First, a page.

While attending a small liberal arts college as an undergraduate student, I had the opportunity to work on two research projects with faculty members. One examined the consequences of mass layoffs occurring at a large manufacturing firm in the Pacific Northwest, and the other assessed the implementation of new housing policies for the homeless in Pierce County, Washington. These projects encapsulated perhaps the most vital element of a liberal arts education: what Microbiologist Martin Schwartz describes as immersion into the unknown.1 I believe students are most engaged in their higher education learning when it motivates them to grapple with the under-examined parts of their community, the untested expectations of our previous theoretical understandings, and the unsettled components of their personal character. My core pedagogical principles center on the belief that higher education is meant to move young scholars into ongoing conversations about unsolved puzzles of the social world, and that for the student-faculty relationship to be most productive in successfully doing so, it must be extended beyond the classroom setting. During my varied teaching experiences at the University of Illinois, Indiana University and the Interuniversity Consortium for Political and Social Research, I have come to understand my pedagogy as composed of four key principles: cultivating deep-rooted one-on-one mentorship with students, exposing students to the practice of knowledge creation and academic research, creating an open and safe learning environment in my classroom, and emphasizing critical thinking and active engagement in course materials.
S100 - Introduction to Sociology, University of Illinois at Urbana-Champaign
S163 - Social Problems, University of Illinois at Urbana-Champaign
S196 - Locked up and locked out: incarceration and inequality in the United States, University of Illinois at Urbana-Champaign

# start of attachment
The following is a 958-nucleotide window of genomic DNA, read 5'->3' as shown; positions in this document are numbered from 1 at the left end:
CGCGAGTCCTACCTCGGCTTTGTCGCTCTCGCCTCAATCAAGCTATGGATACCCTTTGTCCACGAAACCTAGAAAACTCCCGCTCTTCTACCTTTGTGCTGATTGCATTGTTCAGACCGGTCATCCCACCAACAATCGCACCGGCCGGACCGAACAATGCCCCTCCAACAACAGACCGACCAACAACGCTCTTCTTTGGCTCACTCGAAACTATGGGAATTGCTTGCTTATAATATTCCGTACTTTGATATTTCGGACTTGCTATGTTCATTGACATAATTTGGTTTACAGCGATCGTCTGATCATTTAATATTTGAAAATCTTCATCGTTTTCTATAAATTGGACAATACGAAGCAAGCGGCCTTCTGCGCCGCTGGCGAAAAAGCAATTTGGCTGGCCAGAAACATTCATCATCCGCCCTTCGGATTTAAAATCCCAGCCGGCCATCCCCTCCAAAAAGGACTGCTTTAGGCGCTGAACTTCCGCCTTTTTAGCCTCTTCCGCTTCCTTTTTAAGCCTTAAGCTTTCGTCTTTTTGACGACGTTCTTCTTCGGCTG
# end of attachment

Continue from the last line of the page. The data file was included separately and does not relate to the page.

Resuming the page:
S373 - Social Stratification, University of Illinois at Urbana-Champaign
S380 - Social Research Methods, University of Illinois at Urbana-Champaign
Soc 566 - Sociological Research Practicum (co-taught with Arthur S. Alderson), Indiana University
Soc 566 - Sociological Research Practicum (co-taught with Clem Brooks), Indiana University
Stat 503 / Soc 650 - Categorical Data Analysis (lab instructor), Indiana University
Soc 751 - Managing Statistical Research (lab instructor), Indiana University
Soc 217 - Social Inequality, Indiana University
ICPSR Inter-university Consortium for Political and Social Research - Models for Categorical Outcomes Using Stata: Specification, Estimation, and Interpretation (lab instructor), University of Michigan, Ann Arbor
ICPSR Inter-university Consortium for Political and Social Research - Models for Categorical Outcomes Using Stata: Specification, Estimation, and Interpretation (lab instructor), University of Massachusetts, Amherst
IIDS Indiana University Intensive Didactic Seminar - Introduction to LaTeX
IIDS Indiana University Intensive Didactic Seminar - Introduction to Categorical Data Analysis with spost13
1 Schwartz, Martin A. (2008). "The Importance of Stupidity in Scientific Research." Journal of Cell Science. 121(11):1771.